You can use this data to calculate your current net worth by taking the total value of all your assets and subtracting the total cost of your liabilities. The resulting number is your current net worth and a great starting point from which you’ll create your personalized financial plan.  

Once you’ve determined your net worth, the second step in assessing your current finances is organizing your financial records. Put together a filing system that works well for you and use it to track documents like:
personalized financial plan file
  • Tax returns
  • Insurance information
  • Contracts
  • Receipts
  • Deeds
  • Wills
  • Titles
  • Bank account statements
  • Investment plan statements
  • Retirement account statements
  • Pay statements
  • Employee benefit statements
  • Mortgages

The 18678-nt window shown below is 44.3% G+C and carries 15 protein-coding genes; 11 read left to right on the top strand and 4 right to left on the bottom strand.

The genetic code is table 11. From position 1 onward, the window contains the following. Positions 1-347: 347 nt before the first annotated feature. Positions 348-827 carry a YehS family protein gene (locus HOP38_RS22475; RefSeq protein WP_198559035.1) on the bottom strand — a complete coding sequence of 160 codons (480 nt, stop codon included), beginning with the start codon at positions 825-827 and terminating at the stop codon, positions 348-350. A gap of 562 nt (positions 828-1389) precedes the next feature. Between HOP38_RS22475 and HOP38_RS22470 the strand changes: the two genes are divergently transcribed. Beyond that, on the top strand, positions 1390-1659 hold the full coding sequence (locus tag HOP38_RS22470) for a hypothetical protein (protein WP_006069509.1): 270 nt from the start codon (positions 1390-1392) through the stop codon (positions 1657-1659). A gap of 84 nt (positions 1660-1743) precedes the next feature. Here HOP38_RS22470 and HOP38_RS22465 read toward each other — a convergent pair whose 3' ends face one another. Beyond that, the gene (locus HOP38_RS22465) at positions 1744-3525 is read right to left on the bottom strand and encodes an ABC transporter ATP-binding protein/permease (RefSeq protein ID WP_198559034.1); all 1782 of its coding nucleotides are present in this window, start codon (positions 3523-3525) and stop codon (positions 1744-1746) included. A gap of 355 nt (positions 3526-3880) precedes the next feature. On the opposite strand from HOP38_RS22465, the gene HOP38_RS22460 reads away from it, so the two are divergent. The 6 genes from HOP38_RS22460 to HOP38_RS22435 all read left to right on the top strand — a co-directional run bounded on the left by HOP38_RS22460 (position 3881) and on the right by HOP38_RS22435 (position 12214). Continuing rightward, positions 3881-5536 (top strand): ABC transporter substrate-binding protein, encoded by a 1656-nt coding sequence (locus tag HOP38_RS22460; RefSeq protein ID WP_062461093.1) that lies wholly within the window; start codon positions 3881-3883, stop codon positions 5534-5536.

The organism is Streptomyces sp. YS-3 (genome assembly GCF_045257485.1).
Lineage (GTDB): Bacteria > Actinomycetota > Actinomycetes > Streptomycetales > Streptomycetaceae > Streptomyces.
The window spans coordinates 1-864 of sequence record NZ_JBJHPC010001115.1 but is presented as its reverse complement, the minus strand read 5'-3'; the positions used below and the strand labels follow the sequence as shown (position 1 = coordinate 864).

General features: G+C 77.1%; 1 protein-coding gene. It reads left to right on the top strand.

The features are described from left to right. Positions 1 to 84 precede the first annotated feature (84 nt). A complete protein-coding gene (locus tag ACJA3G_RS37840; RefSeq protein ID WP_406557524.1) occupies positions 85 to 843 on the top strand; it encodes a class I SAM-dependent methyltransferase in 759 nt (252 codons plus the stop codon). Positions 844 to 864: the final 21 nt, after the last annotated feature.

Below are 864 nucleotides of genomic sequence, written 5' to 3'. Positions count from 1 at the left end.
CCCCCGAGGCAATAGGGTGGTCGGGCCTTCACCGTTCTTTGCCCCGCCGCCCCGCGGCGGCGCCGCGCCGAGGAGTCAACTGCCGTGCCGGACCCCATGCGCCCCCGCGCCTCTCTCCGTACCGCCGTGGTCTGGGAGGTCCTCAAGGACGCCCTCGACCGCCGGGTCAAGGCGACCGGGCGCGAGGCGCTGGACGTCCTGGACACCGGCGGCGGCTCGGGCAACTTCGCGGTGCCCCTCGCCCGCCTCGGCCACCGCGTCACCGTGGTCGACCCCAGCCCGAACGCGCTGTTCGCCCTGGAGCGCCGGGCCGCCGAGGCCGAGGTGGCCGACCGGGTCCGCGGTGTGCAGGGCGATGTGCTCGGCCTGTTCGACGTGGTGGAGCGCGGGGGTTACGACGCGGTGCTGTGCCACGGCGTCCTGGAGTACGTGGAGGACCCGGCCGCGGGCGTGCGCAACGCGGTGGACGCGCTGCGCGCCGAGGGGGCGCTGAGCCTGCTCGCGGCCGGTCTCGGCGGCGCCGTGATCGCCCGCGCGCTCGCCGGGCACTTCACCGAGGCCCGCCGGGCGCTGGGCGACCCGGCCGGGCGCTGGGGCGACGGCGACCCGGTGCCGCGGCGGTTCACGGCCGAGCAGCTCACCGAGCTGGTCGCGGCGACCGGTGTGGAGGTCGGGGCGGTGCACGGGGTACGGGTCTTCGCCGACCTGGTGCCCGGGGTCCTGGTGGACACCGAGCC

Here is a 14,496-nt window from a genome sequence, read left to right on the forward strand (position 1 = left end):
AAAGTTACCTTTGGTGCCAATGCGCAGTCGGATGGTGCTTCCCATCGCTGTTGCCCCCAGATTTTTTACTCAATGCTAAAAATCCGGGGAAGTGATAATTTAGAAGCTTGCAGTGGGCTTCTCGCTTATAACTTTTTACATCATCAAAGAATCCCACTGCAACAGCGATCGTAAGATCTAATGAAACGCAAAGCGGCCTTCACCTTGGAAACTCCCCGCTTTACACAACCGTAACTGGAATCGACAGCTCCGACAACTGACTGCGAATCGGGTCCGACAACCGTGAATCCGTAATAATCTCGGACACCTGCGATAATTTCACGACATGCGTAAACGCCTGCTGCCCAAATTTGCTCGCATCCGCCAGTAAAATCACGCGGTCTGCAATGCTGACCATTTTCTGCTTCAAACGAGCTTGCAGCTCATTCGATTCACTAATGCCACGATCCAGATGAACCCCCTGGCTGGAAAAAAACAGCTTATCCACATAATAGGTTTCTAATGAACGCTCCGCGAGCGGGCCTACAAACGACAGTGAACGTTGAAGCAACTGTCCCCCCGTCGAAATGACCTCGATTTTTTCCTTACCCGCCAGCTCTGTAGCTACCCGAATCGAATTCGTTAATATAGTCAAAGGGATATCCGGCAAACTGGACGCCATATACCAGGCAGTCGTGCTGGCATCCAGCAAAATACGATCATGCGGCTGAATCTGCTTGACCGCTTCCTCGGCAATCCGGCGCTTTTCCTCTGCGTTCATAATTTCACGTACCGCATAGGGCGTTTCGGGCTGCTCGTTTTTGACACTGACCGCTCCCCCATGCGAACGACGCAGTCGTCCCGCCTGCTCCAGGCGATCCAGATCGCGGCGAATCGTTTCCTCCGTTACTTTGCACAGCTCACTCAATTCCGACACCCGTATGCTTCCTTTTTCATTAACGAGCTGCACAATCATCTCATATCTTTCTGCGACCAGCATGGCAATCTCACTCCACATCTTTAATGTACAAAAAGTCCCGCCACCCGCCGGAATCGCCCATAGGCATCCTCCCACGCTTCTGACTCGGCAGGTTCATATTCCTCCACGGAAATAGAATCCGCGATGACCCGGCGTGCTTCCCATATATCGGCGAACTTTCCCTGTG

• Bills

Tracking all aspects of your financial activity will make you more conscious of how your money is being used and create a clear picture of your current spending habits.

Step Two: Define Your Financial Goals

Financial goals are the bedrock of any personalized financial plan. Without short, intermediate and long-term goals you’ll have no benchmark against which to measure your financial progress and success.

Begin by imagining what you want your life to look like now, in the near future and many years down the road. Use this vision for your life to help set tangible and realistic goals. At Tranel, we recommend using the “SMART” goal-setting technique to ensure your goals are:

  • Specific
  • Measurable
  • Attainable
  • Realistic
  • Time-based